EDIMAX Smart Plug SP-1101W – Python API Update

In a previous post, I already tried to describe how the scheduling format of the EDIMAX Smart plug is to be encoded. Actually I think what was described there was confusing and not a 100% correct. Thus, here some additions and corrections. (Actually, all is pretty simple, since each minute of the day is represented by a bit. Every character in the schedule string represents four of the bits).

Also the code on github is updated.

General XML Format

When retrieving the schedules from the Plug, the following XML is returned:

<?xml version="1.0" encoding="UTF8"?>
<SMARTPLUG id="edimax">
<CMD id="get">
<SCHEDULE>
<Device.System.Power.Schedule.0 value="ON">F80000000000000000000000000000000000000000000000000000000000000000000000000000000000000000000000000000000000000000000000000000000000000000000000000000000000000000000000000000000000000000000000000000000000000000000000000000000000000000000000000000000000000000000000000000000000000000000000000000000000000000000000000000000000000000000000000000000000000000000000</Device.System.Power.Schedule.0>
<Device.System.Power.Schedule.1 value="ON">000000000000000FFFFFFFC0000000000000000000000000000000000000000000000000000000000000000000000000000000000000000000000000000000000000000000000000000000000000000000000000000000000000000000000000000000000000000000000000000000000000000000000000000000000000000000000000000000000000000000000000000000000000000000000000000000000000000000000000000000000000000000000000</Device.System.Power.Schedule.1>
<Device.System.Power.Schedule.2 value="OFF">000000000000000000000000000000000000000000000000000000000000000000000000000000000000000000000000000000000000000000000000000000000000000000000000000000000000000000000000000000000000000000000000000000000000000000000000000000000000000000000000000000000000000000000000000000000000000000000000000000000000000000000000000000000000000000000000000000000000000000000000</Device.System.Power.Schedule.2>
<Device.System.Power.Schedule.3 value="OFF">000000000000000000000000000000000000000000000000000000000000000000000000000000000000000000000000000000000000000000000000000000000000000000000000000000000000000000000000000000000000000000000000000000000000000000000000000000000000000000000000000000000000000000000000000000000000000000000000000000000000FFFFFFFFFFFFFFF000000000000000000000000000000000000000000000</Device.System.Power.Schedule.3>
<Device.System.Power.Schedule.4 value="OFF">000000000000000000000000000000000000000000000000000000000000000000000000000000000000000000000000000000000000000000000000000000000000000000000000000000000000000000000000000000000000000000000000000000000000000000000000000000000000000000000000000000000000000000000000000000000000000000000000000000000000000000000000000000000000000000000000000000000000000000000000</Device.System.Power.Schedule.4>
<Device.System.Power.Schedule.5 value="OFF">000000000000000000000000000000000000000000000000000000000000000000000000000000000000000000000000000000000000000000000000000000000000000000000000000000000000000000000000000000000000000000000000000000000000000000000000000000000000000000000000000000000000000000000000000000000000000000000000000000000000000000000000000000000000000000000000000000000000000000000000</Device.System.Power.Schedule.5>
<Device.System.Power.Schedule.6 value="OFF">000000000000000000000000000000000000000000000000000000000000000000000000000000000000000000000000000000000000000000000000000000000000000000000000000000000000000000000000000000000000000000000000000000000000000000000000000000000000000000000000000000000000000000000000000000000000000000000000000000000000000000000000000000000000000000000000000000000000000000000000</Device.System.Power.Schedule.6>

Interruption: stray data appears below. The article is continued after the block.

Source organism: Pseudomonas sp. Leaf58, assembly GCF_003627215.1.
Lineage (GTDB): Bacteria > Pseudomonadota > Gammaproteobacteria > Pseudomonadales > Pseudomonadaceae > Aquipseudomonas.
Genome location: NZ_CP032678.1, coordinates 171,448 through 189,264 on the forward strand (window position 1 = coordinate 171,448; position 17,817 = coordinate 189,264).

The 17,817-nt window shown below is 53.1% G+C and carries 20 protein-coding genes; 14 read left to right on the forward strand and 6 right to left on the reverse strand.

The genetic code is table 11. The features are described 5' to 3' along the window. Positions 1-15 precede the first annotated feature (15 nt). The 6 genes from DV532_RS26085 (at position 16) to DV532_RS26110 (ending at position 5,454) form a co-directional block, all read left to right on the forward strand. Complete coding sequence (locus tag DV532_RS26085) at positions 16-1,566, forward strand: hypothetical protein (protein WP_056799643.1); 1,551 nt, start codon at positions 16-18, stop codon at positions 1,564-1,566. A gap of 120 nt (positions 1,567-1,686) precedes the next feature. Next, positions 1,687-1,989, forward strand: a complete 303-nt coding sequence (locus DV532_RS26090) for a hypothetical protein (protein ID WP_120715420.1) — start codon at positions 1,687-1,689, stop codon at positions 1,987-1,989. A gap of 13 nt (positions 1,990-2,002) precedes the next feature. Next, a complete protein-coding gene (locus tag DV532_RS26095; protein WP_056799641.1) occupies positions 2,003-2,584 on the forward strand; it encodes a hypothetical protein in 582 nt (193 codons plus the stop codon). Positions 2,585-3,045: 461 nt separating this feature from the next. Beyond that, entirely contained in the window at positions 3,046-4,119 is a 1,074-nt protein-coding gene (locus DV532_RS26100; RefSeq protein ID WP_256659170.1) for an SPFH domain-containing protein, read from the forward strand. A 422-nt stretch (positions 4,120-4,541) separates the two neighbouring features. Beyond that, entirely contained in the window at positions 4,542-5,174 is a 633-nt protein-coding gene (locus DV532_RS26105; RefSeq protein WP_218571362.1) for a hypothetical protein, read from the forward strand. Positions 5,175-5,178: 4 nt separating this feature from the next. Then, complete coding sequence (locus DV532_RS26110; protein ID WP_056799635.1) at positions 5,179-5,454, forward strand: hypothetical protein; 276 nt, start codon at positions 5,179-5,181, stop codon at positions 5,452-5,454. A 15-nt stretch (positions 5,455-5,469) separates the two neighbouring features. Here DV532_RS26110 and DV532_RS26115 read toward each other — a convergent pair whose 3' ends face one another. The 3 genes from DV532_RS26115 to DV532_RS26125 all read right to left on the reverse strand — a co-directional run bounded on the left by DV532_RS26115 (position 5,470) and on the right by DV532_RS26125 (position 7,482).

</SCHEDULE>
</CMD>
</SMARTPLUG>

For each day an entry like this is included:

<Device.System.Power.Schedule.X value="ON">...</Device.System.Power.Schedule.X>

X = 0 is Sunday, X = 1 is Monday, X = 6 is Saturday. The “value” attribute is “ON” if the schedule for this day is active or “OFF” if disabled. The data of the “Device.System.Power.Schedule.X” tag is 360 characters long. Each hour is represented by 15 characters, thus 360 characters = 24h. For further discussion we will focus on that 360 characters (let’s call this „packed schedule“.

Packed Schedule Format in Detail

Once again, we have 360 characters representing 24 hours. Thus 15 characters represent 1 hour. This again tells us, that one characters needs to represent 4 minutes to allow us to represent every minute of an hour.

The interesting question now is: how is the 60 minute information encoded (packed) into 15 characters? Well this is very simple. Each character represents four bits (or four minutes). If a bit is set, the minute is set. Then if one transforms each 4-bit value into its corresponding hex value, and if this hex values are joined together, the 15 character string for each hour could be build. By joining together all the 15 characters hour values, we get a whole days schedule.

The above could be best illustrated by example.

To schedule the minute from 00:00 – 00:01 the bits for the first hour would look like this:

1000 0000 0000 0000 0000 0000 0000 0000 0000 0000 0000 0000 0000 0000 0000

Which would be in hex:

8 0 0 0 0 0 0 0 0 0 0 0 0 0 0

And for 00:00 – 00:02:

1100 0000 0000 0000 0000 0000 0000 0000 0000 0000 0000 0000 0000 0000 0000

Again in hex:

C 0 0 0 0 0 0 0 0 0 0 0 0 0 0

Now 00:00 – 00:03:

1110 0000 0000 0000 0000 0000 0000 0000 0000 0000 0000 0000 0000 0000 0000

In hex:

E 0 0 0 0 0 0 0 0 0 0 0 0 0 0

Then 00:00 – 00:04:

1111 0000 0000 0000 0000 0000 0000 0000 0000 0000 0000 0000 0000 0000 0000

In hex:

F 0 0 0 0 0 0 0 0 0 0 0 0 0 0

The same for the next for bytes with 00:00 – 00:05:

1111 1000 0000 0000 0000 0000 0000 0000 0000 0000 0000 0000 0000 0000 0000

In hex:

F 8 0 0 0 0 0 0 0 0 0 0 0 0 0

… And so forth

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